You’ll spend six times longer researching your next holiday, than learning about a potential employer (according to a study by Glassdoor).
You’ll probably only be on the slopes or beach for a fortnight. So instead of spending hours seeking out that single bad review on Trip Advisor, use your time to find out as much as possible about the people and the organisation for which you could be spending 8 hours a day working.
Employers will expect you to demonstrate commitment and interest in a job and their organisation when interviewed.
You’ll need to build a convincing argument in the interview about why you want to work for them. You’ll also need to demonstrate your commitment and interest in the important issues that you will be advocating on their behalf. It’s not about regurgitating facts, but demonstrating an understanding and real enthusiasm as a result of your research on them. The more personal you can make it the more effective you will be.
Here’s how to nail what you need to know when preparing for the “why us?” part of an interview.
- Visit their website and make sure you know what the organisation actually does, if possible sample their product or service. If there is a public affairs policy page on their website, look at this and read as much as possible.
- Check their core competitors’ websites. This will help you understand how they differentiate themselves.
- If you only read one piece about the organisation make it the annual report; this guides you through their corporate strategy and the financial ambitions of the organisation. Yahoo Finance is a free resource to find out information on PLCs.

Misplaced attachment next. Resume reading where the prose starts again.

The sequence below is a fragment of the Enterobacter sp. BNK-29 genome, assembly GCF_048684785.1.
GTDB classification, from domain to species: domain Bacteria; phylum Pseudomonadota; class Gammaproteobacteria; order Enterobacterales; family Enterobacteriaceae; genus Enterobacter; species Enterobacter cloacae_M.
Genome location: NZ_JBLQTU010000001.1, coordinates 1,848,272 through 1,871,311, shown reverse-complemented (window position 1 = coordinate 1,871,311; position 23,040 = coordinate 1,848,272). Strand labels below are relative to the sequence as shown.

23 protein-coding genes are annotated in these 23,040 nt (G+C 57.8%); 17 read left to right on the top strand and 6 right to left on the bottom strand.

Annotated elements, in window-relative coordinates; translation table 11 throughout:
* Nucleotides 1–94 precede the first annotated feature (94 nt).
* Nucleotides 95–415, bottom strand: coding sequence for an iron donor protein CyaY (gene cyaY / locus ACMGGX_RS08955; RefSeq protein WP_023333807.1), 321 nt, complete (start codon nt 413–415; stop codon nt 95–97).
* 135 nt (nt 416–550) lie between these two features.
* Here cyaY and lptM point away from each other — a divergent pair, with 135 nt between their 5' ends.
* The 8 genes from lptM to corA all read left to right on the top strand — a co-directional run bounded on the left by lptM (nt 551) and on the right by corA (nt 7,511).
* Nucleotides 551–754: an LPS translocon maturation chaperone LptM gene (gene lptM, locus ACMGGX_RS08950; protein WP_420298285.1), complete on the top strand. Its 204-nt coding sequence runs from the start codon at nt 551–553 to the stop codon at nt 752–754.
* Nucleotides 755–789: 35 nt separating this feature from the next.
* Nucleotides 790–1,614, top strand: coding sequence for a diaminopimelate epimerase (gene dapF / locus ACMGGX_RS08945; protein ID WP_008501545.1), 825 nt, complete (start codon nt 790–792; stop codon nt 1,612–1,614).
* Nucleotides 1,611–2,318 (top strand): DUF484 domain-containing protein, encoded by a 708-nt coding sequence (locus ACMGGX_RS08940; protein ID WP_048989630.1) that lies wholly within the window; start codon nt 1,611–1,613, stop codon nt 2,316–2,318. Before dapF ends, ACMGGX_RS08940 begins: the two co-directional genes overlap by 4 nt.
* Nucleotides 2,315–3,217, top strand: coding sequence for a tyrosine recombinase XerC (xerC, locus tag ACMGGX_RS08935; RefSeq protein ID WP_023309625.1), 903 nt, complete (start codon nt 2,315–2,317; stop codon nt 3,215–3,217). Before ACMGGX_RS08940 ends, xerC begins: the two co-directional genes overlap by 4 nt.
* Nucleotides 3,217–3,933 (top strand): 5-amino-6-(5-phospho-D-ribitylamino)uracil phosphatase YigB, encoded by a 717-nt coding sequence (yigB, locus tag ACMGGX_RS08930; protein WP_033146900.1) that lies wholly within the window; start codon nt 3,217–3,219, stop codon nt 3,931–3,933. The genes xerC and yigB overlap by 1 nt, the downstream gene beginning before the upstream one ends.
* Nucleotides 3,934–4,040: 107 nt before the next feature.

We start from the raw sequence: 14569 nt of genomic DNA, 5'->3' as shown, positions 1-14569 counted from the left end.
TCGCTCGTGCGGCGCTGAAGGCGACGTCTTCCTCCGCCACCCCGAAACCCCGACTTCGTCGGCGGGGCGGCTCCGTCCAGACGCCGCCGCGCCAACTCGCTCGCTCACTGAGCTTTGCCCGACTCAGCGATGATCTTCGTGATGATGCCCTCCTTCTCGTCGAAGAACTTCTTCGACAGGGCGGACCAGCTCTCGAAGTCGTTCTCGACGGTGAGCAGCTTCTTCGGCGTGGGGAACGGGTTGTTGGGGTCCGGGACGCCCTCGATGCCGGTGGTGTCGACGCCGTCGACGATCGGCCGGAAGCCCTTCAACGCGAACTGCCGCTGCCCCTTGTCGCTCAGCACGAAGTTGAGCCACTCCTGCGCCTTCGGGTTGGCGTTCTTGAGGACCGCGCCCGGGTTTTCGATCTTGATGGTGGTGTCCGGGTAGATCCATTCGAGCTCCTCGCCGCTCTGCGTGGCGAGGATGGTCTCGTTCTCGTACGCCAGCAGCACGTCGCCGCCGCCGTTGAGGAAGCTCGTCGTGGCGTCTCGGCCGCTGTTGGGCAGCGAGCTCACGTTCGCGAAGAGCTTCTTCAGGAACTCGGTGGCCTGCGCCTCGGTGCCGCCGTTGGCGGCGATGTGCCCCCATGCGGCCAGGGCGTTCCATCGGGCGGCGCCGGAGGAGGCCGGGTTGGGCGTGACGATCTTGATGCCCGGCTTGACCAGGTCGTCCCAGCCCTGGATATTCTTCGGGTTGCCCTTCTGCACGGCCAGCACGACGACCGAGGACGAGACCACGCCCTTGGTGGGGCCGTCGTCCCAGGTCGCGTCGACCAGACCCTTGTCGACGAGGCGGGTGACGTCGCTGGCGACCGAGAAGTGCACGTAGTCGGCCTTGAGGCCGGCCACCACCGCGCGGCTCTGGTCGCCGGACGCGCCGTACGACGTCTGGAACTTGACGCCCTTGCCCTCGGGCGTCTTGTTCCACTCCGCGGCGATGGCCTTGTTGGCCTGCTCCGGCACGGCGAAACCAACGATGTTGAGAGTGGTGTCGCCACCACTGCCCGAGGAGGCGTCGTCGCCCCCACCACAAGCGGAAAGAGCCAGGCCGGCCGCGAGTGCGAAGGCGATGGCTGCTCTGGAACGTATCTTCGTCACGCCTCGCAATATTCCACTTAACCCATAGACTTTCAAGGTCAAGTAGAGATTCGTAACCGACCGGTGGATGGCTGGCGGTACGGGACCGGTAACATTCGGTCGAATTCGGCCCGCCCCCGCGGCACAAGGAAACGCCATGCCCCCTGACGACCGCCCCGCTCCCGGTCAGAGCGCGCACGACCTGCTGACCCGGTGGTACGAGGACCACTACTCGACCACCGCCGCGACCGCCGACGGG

- Look at the profile of the organisation on Glassdoor. The information gained here can potentially impress any HR interviewers.
- Set up Google alerts for the organisation and their key issues so that you are not caught out by an announcement on the day of your interview. If you have access to a media database use this to look at recent or recurring articles and identify important issues.
- Follow them on Twitter and Facebook. If the press office is on Twitter look at who they monitor for an instant guide to their key stakeholders.
- Speak with existing or past employees that you might know. If you do not know anyone use your network and LinkedIN to see who could introduce you.
- Check the APPC register to see if they use communications consultancy support.
- If they are a business identify their trade association and read the industry positions.
- Check the background and social media presence of the people interviewing you as well as the CEO and Chairman. Google their names, these are the people you will be leading into meetings, make sure you are aware of their politics and their public profile.
Your research on the organisation should not exceed 50% of your preparation time.
The other 50% should be research on yourself, to answer the ‘Why you?’ part of the interview. I’ll aim to cover this in another article. For now, knowing your story inside out and what the benefit of your experience means for them can dramatically increase your chance of interview success. After all, you work in public affairs, if you can’t communicate your own story then what hope will you have for advocating theirs.
The best of luck!